Scleral lens have become very popular and while many enjoy the comfort and vision correction they provide, some find it difficult to apply (insert) and remove these large diameter RGP lenses. If you are one of the many who are having difficulty managing to get your scleral lenses in or out, there are a number of tools available to help.
The Scleral Lens Education Society website provides a wealth of information about the care and handling of these lenses as well as an excellent video. There are photos demonstrating various ways to hold the lens while applying it …some you may not have tried! If you have trouble with your schleral lenses, see below.
Troubleshooting tips and tricks:
- If you are unable to maintain fluid in the bowl of the lens as you bring it towards your eye, make sure that your face is fully parallel to the floor. It may seem like you are nearly standing on your head when you’re in the correct position to apply the lens.
- Lid control is essential; use one hand to hold lids completely out of the way, and don’t release the lids until the lens is actually fully in place and the plunger (or your finger tripod) has been removed.
- If you are unable to successfully apply a solid lens with saline, you could practice applying the lens after filling the bowl of the lens with Celluvisc™ or another non-preserved viscous lubricant. These viscous lubricants will blur your vision compared to saline, however, so you may simply want to use them to practice lens application. Once you’ve mastered this step, switch to saline to give you better vision.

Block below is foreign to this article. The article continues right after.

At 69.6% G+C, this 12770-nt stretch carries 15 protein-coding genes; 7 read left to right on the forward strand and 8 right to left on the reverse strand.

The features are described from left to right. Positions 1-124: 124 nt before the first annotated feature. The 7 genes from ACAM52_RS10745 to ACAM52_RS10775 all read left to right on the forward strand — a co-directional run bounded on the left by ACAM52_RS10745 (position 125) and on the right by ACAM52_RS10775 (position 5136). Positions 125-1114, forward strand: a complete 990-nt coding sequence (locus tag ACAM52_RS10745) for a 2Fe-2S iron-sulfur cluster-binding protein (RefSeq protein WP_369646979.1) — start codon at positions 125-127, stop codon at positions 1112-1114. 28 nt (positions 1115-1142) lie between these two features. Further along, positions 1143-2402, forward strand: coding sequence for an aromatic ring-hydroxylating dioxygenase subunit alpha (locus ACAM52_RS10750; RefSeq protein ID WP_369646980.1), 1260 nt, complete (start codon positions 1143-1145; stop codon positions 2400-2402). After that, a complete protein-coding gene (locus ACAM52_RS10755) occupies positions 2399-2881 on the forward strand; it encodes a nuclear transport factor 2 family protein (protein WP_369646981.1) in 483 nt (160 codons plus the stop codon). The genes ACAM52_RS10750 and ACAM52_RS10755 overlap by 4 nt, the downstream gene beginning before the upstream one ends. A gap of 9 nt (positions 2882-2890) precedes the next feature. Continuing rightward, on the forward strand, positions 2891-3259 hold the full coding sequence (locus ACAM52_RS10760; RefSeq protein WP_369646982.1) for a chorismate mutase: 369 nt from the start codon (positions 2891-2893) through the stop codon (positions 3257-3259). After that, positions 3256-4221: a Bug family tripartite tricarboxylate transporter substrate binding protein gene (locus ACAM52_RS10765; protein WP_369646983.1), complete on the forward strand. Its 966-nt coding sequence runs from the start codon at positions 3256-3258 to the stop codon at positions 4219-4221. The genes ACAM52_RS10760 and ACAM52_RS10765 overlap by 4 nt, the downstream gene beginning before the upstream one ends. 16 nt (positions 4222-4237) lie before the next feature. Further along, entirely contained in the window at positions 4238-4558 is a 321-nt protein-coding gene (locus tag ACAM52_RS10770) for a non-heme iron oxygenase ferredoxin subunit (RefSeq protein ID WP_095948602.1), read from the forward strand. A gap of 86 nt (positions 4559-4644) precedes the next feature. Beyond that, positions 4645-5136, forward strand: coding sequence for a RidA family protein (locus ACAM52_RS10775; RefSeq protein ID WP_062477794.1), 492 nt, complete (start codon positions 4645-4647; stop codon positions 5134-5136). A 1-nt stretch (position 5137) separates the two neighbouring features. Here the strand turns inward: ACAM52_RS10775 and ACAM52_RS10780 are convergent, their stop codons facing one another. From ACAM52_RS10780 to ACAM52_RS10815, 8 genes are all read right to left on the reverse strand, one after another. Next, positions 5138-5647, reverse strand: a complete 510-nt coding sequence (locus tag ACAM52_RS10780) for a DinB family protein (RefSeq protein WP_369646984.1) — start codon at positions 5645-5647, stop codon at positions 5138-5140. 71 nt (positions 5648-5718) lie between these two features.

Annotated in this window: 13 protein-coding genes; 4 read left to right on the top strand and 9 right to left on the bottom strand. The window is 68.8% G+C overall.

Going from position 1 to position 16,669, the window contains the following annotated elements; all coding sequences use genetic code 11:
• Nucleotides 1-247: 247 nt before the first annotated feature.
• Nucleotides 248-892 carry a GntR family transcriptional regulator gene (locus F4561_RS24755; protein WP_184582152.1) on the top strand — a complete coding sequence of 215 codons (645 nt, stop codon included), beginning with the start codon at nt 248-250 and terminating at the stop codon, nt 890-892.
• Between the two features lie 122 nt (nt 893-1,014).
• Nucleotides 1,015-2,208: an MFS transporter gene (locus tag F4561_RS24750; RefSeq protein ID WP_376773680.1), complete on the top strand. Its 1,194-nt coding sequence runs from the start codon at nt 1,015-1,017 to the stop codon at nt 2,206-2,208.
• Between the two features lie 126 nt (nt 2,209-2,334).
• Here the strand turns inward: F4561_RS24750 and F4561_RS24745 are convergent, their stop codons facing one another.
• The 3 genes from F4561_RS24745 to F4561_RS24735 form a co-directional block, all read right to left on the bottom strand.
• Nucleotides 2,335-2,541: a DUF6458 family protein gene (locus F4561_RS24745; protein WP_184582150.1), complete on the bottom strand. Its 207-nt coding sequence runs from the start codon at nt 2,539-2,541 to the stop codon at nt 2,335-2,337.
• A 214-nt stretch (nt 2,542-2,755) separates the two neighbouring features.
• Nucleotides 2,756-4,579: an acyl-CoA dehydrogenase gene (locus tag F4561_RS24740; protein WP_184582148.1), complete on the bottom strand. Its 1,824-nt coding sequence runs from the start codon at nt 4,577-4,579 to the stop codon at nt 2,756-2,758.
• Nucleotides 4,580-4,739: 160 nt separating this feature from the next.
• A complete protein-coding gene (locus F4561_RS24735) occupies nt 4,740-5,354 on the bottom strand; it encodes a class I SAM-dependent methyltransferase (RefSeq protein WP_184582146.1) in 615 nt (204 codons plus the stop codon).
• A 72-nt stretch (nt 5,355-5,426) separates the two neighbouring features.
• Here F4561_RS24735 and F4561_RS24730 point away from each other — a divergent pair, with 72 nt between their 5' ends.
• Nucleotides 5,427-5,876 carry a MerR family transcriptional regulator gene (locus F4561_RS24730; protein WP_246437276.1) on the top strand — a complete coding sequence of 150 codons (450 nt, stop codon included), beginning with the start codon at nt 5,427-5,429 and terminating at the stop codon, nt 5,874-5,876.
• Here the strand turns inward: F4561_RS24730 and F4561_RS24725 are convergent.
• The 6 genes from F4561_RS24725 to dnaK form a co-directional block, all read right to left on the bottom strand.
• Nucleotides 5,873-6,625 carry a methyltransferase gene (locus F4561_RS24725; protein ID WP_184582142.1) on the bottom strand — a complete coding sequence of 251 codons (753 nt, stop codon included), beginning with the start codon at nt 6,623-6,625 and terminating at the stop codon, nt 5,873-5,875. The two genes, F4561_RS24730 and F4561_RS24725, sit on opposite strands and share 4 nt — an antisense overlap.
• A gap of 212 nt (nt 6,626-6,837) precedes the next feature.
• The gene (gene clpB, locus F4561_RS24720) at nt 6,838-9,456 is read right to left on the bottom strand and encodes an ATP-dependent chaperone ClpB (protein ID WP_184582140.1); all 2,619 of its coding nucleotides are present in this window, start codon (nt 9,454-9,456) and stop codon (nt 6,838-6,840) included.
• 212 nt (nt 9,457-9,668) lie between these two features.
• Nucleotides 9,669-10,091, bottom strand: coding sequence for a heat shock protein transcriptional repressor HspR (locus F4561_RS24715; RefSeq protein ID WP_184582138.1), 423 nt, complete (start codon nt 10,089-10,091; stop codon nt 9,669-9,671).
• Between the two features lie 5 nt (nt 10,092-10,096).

- Try to keep both eyes open as you apply your lenses. This may also help you to position the lenses correctly.
- If you are using a bulbed (DVM) plunger, and can see the opening in the center of the suction cup, look directly at the hole as you bring the lens into position. This will help you to position the lens correctly.
Another variation to the standard lens inserters is a ring-style lens applicator by EZI Scleral Lens. It was designed by a post-transplant patient who like so many, had trouble inserting his scleral lens without getting a bubble. Read Tim’s story.
If you have tried the above techniques and still have trouble applying scleral lenses there are a number of devices available that may help. Dalsey Adaptives has developed the See-Green device that can be used to help successfully apply scleral contact lenses. The See-Green system comes with a stand that holds a lighted plunger (Figure 2). Using this system, you don’t hold the lens, you lower your eye onto it, which leaves both hands free for improved lid control. The light at the center of the plunger is used as a target to help you position the lens centrally on the eye. Click here to see the detailed instruction sheet.
Scleral lenses offer good vision and comfort but can be challenging to manage. Discuss these options with your eye care professional to get his or her recommendation for your specific situation.
Cathy Warren, RN
National Keratoconus Foundation